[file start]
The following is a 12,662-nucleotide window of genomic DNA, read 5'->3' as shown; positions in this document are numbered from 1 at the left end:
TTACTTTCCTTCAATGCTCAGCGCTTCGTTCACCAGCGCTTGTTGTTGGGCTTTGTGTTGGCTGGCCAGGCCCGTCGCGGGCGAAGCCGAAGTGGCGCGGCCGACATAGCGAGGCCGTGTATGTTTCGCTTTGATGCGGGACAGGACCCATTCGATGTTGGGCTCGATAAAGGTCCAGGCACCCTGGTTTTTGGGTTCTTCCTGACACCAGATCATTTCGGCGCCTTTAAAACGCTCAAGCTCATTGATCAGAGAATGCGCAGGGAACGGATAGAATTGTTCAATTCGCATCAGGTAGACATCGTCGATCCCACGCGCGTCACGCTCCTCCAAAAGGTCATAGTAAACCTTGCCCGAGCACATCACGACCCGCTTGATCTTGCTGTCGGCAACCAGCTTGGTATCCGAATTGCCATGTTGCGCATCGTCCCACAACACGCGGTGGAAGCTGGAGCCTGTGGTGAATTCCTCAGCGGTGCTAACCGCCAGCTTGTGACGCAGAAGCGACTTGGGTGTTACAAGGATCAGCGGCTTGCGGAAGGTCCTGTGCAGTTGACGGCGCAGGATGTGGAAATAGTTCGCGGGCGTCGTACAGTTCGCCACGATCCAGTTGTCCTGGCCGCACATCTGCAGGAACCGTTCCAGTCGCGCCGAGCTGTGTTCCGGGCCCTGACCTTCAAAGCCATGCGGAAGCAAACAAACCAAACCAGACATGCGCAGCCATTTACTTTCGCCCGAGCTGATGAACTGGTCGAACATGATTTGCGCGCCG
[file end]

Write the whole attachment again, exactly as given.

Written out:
The following is a 12,662-nucleotide window of genomic DNA, read 5'->3' as shown; positions in this document are numbered from 1 at the left end:
TTACTTTCCTTCAATGCTCAGCGCTTCGTTCACCAGCGCTTGTTGTTGGGCTTTGTGTTGGCTGGCCAGGCCCGTCGCGGGCGAAGCCGAAGTGGCGCGGCCGACATAGCGAGGCCGTGTATGTTTCGCTTTGATGCGGGACAGGACCCATTCGATGTTGGGCTCGATAAAGGTCCAGGCACCCTGGTTTTTGGGTTCTTCCTGACACCAGATCATTTCGGCGCCTTTAAAACGCTCAAGCTCATTGATCAGAGAATGCGCAGGGAACGGATAGAATTGTTCAATTCGCATCAGGTAGACATCGTCGATCCCACGCGCGTCACGCTCCTCCAAAAGGTCATAGTAAACCTTGCCCGAGCACATCACGACCCGCTTGATCTTGCTGTCGGCAACCAGCTTGGTATCCGAATTGCCATGTTGCGCATCGTCCCACAACACGCGGTGGAAGCTGGAGCCTGTGGTGAATTCCTCAGCGGTGCTAACCGCCAGCTTGTGACGCAGAAGCGACTTGGGTGTTACAAGGATCAGCGGCTTGCGGAAGGTCCTGTGCAGTTGACGGCGCAGGATGTGGAAATAGTTCGCGGGCGTCGTACAGTTCGCCACGATCCAGTTGTCCTGGCCGCACATCTGCAGGAACCGTTCCAGTCGCGCCGAGCTGTGTTCCGGGCCCTGACCTTCAAAGCCATGCGGAAGCAAACAAACCAAACCAGACATGCGCAGCCATTTACTTTCGCCCGAGCTGATGAACTGGTCGAACATGATTTGCGCGCCG